FK: Macron’s economic policies are appealing to the centre-right. He argues that he will reduce corporate tax and make it easier for small and medium sized companies to get access to financial capital, a ‘market friendliness’ that will induce growth and support from the centre-right. How the traditional socialists will react to this is still not clear, but they will most likely not have any of this. It’s interesting that he has a mix of enthusiasm and positivity for the future, but also respects the fact that there is a lot of work to be done. Winning was easy: now the difficult part is going to be shaping a majority in the National Assembly and whether he can move ahead with implementing the policies he’s been talking about.
JE: So where does he go from here?
FK: A lot of people have been comparing him to Italy’s Matteo Renzi. Some have called him the Renzi 2.0 in terms of his domestic and European policies. The thing is, Renzi quickly faced off against the Italian establishment and the party system and found it difficult to implement his reformist agenda. In France, we’ve had a well established two party system in the Duvergean tradition for a very long time, so the question is whether he’s going to be able to get enough support in the legislative elections, and whether he’ll be able to tap into enough support on the left and right to enable him to live up to his campaign promises.
TB: He needs an absolute majority in the parliament because of the institutional structure of France and because of our constitution. This will be tough because his is a new party without the local support that other parties have been building up over generations. En Marche will have candidates in every constituency but getting 50% of the vote is going to be a challenge. French parties have never been good at coalitions, they have never been good at consensus, these second round elections are the next big thing we need to consider before we can start to talk seriously about how effective a president Macron will be. Nothing is certain right now. After the second round of the parliamentary elections, we’ll know more whether it looks like Macron’s presidency will be remembered for its reforms or whether it will be remembered for bickering, instability and policy gridlock.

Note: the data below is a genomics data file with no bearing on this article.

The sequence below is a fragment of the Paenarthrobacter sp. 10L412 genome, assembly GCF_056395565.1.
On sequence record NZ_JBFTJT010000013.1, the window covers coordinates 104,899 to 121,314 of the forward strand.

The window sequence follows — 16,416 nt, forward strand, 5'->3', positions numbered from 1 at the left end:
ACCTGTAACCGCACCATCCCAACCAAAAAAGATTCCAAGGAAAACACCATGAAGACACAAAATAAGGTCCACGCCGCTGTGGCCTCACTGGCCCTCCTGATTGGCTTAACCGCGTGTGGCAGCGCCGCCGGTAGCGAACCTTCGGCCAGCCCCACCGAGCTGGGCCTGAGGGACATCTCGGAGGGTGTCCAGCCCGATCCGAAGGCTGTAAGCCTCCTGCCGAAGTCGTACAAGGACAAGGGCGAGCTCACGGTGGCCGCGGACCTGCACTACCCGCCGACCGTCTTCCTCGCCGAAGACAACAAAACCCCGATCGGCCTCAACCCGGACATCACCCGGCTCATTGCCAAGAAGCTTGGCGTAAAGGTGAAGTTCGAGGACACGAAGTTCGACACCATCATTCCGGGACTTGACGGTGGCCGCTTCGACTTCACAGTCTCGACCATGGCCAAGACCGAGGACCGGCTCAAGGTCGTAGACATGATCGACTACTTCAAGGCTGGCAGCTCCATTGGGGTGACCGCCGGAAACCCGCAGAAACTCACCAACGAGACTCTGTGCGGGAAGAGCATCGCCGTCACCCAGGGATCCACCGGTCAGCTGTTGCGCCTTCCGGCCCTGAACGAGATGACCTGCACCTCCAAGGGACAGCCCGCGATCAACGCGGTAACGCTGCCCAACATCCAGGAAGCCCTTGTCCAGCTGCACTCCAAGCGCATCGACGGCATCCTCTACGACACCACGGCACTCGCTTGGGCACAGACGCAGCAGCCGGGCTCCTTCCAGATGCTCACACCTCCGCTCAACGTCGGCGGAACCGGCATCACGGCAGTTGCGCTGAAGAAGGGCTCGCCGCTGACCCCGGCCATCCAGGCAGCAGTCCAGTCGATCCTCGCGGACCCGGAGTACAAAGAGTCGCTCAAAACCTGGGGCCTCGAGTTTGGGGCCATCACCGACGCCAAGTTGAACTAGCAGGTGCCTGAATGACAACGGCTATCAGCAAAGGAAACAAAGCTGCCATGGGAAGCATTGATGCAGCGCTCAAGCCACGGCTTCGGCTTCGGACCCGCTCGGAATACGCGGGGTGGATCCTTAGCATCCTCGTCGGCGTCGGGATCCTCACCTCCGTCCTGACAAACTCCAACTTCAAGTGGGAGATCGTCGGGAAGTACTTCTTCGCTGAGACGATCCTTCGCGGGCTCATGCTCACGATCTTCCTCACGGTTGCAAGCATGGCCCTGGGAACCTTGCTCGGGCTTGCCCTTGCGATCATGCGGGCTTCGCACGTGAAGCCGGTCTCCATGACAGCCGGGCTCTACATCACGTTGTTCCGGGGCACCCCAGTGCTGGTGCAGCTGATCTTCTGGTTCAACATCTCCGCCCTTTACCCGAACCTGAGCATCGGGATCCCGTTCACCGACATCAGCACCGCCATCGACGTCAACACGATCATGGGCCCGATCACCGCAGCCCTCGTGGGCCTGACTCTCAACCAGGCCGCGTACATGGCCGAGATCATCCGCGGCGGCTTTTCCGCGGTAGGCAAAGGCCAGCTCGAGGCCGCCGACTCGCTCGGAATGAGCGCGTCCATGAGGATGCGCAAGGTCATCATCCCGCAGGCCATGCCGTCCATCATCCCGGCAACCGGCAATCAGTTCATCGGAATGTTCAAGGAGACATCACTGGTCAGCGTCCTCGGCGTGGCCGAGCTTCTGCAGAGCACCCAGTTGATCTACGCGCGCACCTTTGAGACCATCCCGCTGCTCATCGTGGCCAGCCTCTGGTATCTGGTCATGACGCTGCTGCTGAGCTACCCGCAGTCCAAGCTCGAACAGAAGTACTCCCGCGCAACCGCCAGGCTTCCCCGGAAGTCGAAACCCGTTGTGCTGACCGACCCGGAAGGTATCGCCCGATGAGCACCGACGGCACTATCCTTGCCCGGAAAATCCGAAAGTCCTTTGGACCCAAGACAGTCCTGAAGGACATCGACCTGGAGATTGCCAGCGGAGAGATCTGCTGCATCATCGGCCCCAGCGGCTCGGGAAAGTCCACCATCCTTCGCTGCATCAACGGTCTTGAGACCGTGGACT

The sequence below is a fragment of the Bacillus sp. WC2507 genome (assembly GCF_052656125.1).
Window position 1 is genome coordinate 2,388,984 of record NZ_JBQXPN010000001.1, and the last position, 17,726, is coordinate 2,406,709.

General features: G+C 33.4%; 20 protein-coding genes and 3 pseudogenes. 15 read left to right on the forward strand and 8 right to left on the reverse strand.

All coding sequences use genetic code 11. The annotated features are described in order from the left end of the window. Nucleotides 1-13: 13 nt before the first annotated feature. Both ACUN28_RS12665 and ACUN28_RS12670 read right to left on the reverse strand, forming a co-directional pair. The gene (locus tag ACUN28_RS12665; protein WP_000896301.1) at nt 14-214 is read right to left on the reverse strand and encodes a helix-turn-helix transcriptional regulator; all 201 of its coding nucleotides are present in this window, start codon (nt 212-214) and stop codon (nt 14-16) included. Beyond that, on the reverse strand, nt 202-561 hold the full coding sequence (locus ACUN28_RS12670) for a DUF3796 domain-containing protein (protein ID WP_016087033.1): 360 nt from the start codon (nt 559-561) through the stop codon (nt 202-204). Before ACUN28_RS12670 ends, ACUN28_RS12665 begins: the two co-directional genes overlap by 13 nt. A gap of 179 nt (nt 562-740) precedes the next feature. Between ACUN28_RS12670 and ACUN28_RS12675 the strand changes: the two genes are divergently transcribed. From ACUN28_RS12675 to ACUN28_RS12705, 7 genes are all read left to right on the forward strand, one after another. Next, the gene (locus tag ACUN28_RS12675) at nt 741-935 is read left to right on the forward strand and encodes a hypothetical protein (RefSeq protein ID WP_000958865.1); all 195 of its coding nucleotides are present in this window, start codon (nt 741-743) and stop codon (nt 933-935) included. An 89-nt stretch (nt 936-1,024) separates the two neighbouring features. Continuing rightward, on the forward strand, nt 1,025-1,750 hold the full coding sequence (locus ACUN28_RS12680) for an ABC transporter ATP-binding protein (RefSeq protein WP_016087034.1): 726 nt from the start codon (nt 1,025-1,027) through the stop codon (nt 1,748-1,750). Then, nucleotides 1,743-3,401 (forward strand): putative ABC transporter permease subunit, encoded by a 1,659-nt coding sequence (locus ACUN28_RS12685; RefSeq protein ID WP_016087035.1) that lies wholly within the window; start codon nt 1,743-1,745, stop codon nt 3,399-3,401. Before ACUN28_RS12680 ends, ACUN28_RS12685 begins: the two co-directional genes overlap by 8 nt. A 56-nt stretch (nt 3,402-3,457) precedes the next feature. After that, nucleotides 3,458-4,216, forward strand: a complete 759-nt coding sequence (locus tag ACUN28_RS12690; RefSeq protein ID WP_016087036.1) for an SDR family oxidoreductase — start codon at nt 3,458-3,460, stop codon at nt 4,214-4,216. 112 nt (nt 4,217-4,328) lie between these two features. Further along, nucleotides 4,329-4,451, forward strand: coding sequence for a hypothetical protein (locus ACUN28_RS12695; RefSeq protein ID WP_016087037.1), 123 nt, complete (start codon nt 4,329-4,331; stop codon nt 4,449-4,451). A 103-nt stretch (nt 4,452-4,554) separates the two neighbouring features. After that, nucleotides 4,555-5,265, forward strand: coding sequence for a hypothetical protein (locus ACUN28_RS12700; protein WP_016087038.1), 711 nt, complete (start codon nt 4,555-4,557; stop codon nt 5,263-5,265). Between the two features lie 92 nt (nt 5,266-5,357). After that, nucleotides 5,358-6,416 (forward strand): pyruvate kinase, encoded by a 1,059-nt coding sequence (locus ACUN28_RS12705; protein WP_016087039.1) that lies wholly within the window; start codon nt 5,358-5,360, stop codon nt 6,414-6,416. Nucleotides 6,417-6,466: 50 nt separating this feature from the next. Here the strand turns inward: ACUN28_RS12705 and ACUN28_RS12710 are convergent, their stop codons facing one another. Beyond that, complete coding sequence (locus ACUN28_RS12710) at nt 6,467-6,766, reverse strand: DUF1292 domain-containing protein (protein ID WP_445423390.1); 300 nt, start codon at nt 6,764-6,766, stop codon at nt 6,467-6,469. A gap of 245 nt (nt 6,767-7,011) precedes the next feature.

FK: The biggest question that looms now is whether Macron will be able to deliver on his promises. The overpromise/under-deliver cocktail is – even though an inherent symptom of our democratic societies – a dangerous one, certainly in our times of rising populism. If he fails to achieve some symbolic wins fast, Macron’s goals will probably backfire and this will mean an even stronger Le Pen in the country’s next elections. It’s going to be an interesting few months and years for France!
Felix Keser is a first year MPA student at LSE, originally from France. He received a Joint Honours BA in Political Science and Developmental Economics from McGill University. Prior to LSE, Felix spent time working as a public affairs consultant for a lobbying boutique in Brussels and in New York, where he worked for the Clinton Global Initiative.
Théo Bourgery is a first-year MPA student at LSE, originally from France. He received an Honours BA in Sociology and Economics from McGill University. Prior to LSE, Théo was a political appointee to a French MP, in charge of parliamentary affairs. He also interned for the French ministries of Justice and Defence.
Joshua Eyre is a 1st year MPA candidate at LSE. Prior to LSE, Josh completed a Bachelors degree in history at University College London and worked at salt communications, where he developed campaigns around public health and responsible business for NGOs, IGOs and private sector organisations.